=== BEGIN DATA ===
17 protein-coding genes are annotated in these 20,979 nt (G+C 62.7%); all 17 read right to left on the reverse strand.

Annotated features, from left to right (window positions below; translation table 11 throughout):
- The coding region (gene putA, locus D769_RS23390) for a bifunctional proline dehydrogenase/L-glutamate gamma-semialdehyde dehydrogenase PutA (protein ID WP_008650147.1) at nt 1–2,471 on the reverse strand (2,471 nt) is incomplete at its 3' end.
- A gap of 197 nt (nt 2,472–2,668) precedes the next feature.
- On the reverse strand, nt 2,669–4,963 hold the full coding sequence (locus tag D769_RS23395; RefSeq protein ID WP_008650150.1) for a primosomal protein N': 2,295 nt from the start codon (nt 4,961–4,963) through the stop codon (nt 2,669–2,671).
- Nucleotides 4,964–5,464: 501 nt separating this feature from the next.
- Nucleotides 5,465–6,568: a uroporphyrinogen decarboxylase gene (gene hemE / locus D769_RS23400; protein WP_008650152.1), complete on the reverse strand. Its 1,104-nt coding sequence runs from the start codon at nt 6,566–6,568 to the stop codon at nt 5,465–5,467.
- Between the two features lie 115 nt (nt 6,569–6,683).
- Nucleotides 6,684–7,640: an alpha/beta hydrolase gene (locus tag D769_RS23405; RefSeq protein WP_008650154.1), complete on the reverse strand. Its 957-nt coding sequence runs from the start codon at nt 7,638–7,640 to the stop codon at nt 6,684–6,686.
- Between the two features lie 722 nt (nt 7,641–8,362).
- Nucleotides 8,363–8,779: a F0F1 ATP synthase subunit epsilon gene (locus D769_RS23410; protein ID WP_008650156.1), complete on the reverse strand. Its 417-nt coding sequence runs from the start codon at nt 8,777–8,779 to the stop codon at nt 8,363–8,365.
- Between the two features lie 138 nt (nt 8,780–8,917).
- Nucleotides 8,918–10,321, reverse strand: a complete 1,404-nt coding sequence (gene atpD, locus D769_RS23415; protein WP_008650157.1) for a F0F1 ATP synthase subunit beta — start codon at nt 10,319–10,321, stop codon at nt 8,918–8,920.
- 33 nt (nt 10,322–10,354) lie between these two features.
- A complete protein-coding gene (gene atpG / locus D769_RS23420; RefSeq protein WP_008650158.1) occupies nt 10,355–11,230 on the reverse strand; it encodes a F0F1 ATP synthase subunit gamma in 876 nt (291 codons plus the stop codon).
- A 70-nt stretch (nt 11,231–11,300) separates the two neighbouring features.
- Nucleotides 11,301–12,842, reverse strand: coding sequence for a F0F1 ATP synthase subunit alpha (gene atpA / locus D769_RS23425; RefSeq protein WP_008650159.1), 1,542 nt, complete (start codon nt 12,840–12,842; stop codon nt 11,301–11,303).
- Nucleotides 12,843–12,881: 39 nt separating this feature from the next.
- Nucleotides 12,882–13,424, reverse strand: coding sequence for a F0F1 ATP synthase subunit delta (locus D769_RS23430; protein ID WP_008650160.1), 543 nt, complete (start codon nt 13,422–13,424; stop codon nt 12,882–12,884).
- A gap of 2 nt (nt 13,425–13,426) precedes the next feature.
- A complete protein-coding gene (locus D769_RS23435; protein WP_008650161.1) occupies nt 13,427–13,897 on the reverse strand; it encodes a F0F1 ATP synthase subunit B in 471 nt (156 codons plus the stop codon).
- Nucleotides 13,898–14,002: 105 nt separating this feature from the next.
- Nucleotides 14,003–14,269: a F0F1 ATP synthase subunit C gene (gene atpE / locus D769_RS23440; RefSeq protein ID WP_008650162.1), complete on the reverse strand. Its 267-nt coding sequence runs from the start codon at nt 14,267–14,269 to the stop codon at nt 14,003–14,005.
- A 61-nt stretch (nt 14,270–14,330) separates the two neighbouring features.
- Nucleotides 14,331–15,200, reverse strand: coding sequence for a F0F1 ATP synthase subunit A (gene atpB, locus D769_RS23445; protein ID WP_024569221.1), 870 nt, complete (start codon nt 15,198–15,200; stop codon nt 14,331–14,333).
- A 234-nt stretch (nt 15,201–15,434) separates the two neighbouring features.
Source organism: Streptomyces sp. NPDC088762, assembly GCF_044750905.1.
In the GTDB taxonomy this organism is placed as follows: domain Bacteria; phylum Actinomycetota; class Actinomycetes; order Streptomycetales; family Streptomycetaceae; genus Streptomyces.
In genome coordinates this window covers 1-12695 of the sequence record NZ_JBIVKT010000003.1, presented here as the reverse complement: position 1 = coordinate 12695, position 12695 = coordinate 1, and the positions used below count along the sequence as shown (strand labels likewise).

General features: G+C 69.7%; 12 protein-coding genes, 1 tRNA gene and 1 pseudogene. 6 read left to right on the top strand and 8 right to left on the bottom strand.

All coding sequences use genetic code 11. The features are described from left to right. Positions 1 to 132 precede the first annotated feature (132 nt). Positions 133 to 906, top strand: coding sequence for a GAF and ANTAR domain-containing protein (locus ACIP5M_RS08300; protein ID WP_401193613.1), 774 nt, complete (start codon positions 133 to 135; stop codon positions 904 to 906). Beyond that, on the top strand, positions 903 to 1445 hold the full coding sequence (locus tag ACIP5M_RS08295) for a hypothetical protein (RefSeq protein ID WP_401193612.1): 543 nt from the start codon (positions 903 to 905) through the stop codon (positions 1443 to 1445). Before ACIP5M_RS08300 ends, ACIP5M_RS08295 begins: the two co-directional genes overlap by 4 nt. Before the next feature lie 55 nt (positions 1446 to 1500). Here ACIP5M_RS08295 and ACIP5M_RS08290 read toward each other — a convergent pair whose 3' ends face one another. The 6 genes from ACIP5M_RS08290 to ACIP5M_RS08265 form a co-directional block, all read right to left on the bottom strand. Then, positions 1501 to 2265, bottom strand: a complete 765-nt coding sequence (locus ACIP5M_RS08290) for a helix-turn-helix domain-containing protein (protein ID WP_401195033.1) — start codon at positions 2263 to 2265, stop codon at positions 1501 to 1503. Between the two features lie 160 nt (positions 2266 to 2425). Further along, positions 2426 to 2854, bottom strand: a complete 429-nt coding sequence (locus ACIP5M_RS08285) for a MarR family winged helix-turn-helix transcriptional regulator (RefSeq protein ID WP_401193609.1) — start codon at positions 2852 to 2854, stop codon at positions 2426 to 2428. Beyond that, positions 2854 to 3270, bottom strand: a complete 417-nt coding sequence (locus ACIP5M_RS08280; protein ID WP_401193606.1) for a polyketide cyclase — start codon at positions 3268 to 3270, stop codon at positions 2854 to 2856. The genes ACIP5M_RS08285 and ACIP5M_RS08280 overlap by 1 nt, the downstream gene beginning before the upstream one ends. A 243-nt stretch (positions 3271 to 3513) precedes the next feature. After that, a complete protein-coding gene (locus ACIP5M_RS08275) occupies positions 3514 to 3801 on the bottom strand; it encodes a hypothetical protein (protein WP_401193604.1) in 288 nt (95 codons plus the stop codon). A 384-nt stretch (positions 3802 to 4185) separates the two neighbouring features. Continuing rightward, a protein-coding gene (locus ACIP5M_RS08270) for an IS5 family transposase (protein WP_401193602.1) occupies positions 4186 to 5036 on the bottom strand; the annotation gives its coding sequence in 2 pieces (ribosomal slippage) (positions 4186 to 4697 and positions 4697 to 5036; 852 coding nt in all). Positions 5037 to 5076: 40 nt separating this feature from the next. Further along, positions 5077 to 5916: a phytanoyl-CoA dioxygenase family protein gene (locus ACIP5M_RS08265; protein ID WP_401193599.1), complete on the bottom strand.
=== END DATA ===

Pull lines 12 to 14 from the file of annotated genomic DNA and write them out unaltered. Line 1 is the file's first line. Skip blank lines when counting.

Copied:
- Between the two features lie 138 nt (nt 8,780–8,917).
- Nucleotides 8,918–10,321, reverse strand: a complete 1,404-nt coding sequence (gene atpD, locus D769_RS23415; protein WP_008650157.1) for a F0F1 ATP synthase subunit beta — start codon at nt 10,319–10,321, stop codon at nt 8,918–8,920.
- 33 nt (nt 10,322–10,354) lie between these two features.